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Issue 14 - April 1, 2007
Table of contents:
Zero day bug:
Vista will save the planet!
Is your password safe?
Open Office - Open door!
A perfect kelogger:
Windows 98 to get support:
An Operating system on a bootable CD:
Worthy websites:

Introduction:[ TOP ]
If you walk past the Regent Street (London) branch of the HSBC bank and you happen to have a bluetooth mobile phone, you will be hit with an advertisement for the aforementioned bank and its services. Passers by also receive videos promoting the bank.

It is believed this is the first use of such technology. A blutooth "box" inside the bank scans for bluetooth enabled phones in the area; when it finds one it sends a message asking if the owner is prepared to accept a message from the bank (damn decent of them I thought!) and if the answer is yes the bombardment begins. A good use of technology, or an outrageous intrusion?

In this edition we have bugs, scams, scares and some great sites to visit. You can have your say and be published in this newsletter by writing to

Zero day bug:[ TOP ]
Another bug in Windows has surfaced that allows a hacker to exploit it. Industry experts rate it as "very serious" Called the zero day bug, the vulnerability lies in the way Windows handles malformed animated cursor files and could enable a hacker to remotely take control of an infected system. Apparently you only have to visit a website, or preview an email, to get infected. But the most staggering element is that Microsoft are not rushing to provide us with a patch! A spokesperson said:

"Upon completion of this investigation, Microsoft will take the appropriate action to help protect our customers. This will include providing a security update through our monthly release process or providing an out-of-cycle security update, depending on customer needs."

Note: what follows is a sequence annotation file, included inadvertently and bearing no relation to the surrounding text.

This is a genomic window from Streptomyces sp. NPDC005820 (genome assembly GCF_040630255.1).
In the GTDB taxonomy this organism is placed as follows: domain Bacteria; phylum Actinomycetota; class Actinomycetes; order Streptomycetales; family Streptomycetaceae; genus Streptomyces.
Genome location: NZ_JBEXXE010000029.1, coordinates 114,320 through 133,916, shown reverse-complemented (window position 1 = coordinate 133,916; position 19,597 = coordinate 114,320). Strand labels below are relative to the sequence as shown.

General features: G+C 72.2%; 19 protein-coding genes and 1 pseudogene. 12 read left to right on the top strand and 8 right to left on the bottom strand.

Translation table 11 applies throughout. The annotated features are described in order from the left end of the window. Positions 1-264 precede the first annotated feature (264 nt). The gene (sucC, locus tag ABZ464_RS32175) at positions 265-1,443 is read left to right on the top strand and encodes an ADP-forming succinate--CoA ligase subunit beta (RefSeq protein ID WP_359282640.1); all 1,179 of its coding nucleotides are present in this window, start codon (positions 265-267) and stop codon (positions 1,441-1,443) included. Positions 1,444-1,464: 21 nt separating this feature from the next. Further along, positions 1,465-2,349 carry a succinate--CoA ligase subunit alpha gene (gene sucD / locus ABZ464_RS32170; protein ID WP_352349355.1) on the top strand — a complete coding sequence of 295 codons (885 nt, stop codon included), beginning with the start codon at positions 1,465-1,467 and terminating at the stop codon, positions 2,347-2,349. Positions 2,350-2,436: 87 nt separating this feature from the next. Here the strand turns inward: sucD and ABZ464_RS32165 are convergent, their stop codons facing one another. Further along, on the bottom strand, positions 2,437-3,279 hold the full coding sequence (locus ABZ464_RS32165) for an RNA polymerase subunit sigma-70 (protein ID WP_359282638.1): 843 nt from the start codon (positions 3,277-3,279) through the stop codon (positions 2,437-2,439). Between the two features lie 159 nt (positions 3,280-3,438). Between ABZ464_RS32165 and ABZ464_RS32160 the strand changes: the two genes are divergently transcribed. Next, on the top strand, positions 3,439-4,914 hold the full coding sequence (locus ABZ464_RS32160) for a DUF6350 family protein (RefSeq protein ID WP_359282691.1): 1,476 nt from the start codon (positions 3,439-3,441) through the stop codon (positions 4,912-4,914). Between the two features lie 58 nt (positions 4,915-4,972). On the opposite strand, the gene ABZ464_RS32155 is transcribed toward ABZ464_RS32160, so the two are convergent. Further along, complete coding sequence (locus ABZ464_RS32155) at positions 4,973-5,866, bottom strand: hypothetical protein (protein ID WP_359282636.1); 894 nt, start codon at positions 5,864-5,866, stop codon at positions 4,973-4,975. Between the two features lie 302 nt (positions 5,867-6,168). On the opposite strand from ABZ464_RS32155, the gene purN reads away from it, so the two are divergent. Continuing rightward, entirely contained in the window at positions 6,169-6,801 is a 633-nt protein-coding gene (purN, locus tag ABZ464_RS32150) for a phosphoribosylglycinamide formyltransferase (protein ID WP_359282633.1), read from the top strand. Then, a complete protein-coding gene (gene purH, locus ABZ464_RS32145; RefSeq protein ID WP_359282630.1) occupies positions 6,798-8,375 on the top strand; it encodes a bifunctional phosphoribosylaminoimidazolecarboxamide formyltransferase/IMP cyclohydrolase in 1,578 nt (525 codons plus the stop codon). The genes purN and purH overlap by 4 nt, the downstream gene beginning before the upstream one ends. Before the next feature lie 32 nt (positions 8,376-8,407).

Well that's alright then.,130287-c,windowsbugs/article.html

Vista will save the planet![ TOP ]
Microsoft has, albeit quietly, been touting the "green" credentials of Vista, claiming that its energy management functions can reduce carbon emissions and fuel bills. I have suspected that this is hogwash, and an attempt by Microsoft to jump on the global warming bandwagon, and apparently I'm not alone. Windows XP can be set to use less power if only people would take the trouble.

It really doesn't matter what operating system you use, when you are not at the PC, turn the damn thing off.,130302-c,xp/article.html

Is your password safe?[ TOP ]
There are many people (mainly malicious) who try to crack passwords. Often they succeed. Here's the hackers' top six guesses at your password:

1. Your partner, child, or pets name, possibly followed by a number.
2. The last 4 digits of your social security number.
3. 123 or 1234 or 123456.
4. password
5. Your city, or college, football team name.
6. Date of birth - yours, your partners or your childs.

Does that cover you? If it doesn't there's no cause for complacency, you can get software to crack passwords: take a look here: